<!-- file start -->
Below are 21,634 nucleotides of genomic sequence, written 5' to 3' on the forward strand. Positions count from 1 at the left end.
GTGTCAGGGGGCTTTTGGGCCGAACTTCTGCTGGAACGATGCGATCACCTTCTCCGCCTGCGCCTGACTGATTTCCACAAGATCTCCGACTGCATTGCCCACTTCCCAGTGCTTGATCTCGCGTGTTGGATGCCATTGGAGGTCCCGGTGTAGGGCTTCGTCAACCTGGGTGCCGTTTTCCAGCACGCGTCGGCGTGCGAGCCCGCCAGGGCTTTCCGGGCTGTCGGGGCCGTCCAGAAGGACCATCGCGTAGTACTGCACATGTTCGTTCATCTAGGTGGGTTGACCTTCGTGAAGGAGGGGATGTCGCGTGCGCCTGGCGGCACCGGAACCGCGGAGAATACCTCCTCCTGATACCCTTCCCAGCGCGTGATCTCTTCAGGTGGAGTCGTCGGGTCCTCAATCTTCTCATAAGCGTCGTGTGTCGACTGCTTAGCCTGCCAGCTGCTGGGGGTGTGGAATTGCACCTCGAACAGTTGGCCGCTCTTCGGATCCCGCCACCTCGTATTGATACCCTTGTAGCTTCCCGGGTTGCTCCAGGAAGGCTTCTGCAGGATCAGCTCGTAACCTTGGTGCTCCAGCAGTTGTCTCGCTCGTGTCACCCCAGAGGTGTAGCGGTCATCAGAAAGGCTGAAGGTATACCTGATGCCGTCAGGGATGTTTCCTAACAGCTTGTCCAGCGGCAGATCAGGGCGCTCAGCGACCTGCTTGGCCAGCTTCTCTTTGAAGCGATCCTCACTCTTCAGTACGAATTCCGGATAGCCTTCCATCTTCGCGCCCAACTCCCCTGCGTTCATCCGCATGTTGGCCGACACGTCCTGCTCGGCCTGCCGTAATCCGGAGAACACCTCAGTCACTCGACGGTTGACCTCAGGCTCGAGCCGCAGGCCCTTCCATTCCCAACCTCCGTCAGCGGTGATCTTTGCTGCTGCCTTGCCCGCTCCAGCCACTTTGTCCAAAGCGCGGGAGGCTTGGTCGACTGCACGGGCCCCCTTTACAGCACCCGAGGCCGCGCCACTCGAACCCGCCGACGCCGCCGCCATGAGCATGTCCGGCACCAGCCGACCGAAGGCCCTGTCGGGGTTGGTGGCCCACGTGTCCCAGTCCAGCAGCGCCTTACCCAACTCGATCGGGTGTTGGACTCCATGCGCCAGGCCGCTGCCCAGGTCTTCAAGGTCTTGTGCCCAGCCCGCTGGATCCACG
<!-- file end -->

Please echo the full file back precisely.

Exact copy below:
Below are 21,634 nucleotides of genomic sequence, written 5' to 3' on the forward strand. Positions count from 1 at the left end.
GTGTCAGGGGGCTTTTGGGCCGAACTTCTGCTGGAACGATGCGATCACCTTCTCCGCCTGCGCCTGACTGATTTCCACAAGATCTCCGACTGCATTGCCCACTTCCCAGTGCTTGATCTCGCGTGTTGGATGCCATTGGAGGTCCCGGTGTAGGGCTTCGTCAACCTGGGTGCCGTTTTCCAGCACGCGTCGGCGTGCGAGCCCGCCAGGGCTTTCCGGGCTGTCGGGGCCGTCCAGAAGGACCATCGCGTAGTACTGCACATGTTCGTTCATCTAGGTGGGTTGACCTTCGTGAAGGAGGGGATGTCGCGTGCGCCTGGCGGCACCGGAACCGCGGAGAATACCTCCTCCTGATACCCTTCCCAGCGCGTGATCTCTTCAGGTGGAGTCGTCGGGTCCTCAATCTTCTCATAAGCGTCGTGTGTCGACTGCTTAGCCTGCCAGCTGCTGGGGGTGTGGAATTGCACCTCGAACAGTTGGCCGCTCTTCGGATCCCGCCACCTCGTATTGATACCCTTGTAGCTTCCCGGGTTGCTCCAGGAAGGCTTCTGCAGGATCAGCTCGTAACCTTGGTGCTCCAGCAGTTGTCTCGCTCGTGTCACCCCAGAGGTGTAGCGGTCATCAGAAAGGCTGAAGGTATACCTGATGCCGTCAGGGATGTTTCCTAACAGCTTGTCCAGCGGCAGATCAGGGCGCTCAGCGACCTGCTTGGCCAGCTTCTCTTTGAAGCGATCCTCACTCTTCAGTACGAATTCCGGATAGCCTTCCATCTTCGCGCCCAACTCCCCTGCGTTCATCCGCATGTTGGCCGACACGTCCTGCTCGGCCTGCCGTAATCCGGAGAACACCTCAGTCACTCGACGGTTGACCTCAGGCTCGAGCCGCAGGCCCTTCCATTCCCAACCTCCGTCAGCGGTGATCTTTGCTGCTGCCTTGCCCGCTCCAGCCACTTTGTCCAAAGCGCGGGAGGCTTGGTCGACTGCACGGGCCCCCTTTACAGCACCCGAGGCCGCGCCACTCGAACCCGCCGACGCCGCCGCCATGAGCATGTCCGGCACCAGCCGACCGAAGGCCCTGTCGGGGTTGGTGGCCCACGTGTCCCAGTCCAGCAGCGCCTTACCCAACTCGATCGGGTGTTGGACTCCATGCGCCAGGCCGCTGCCCAGGTCTTCAAGGTCTTGTGCCCAGCCCGCTGGATCCACG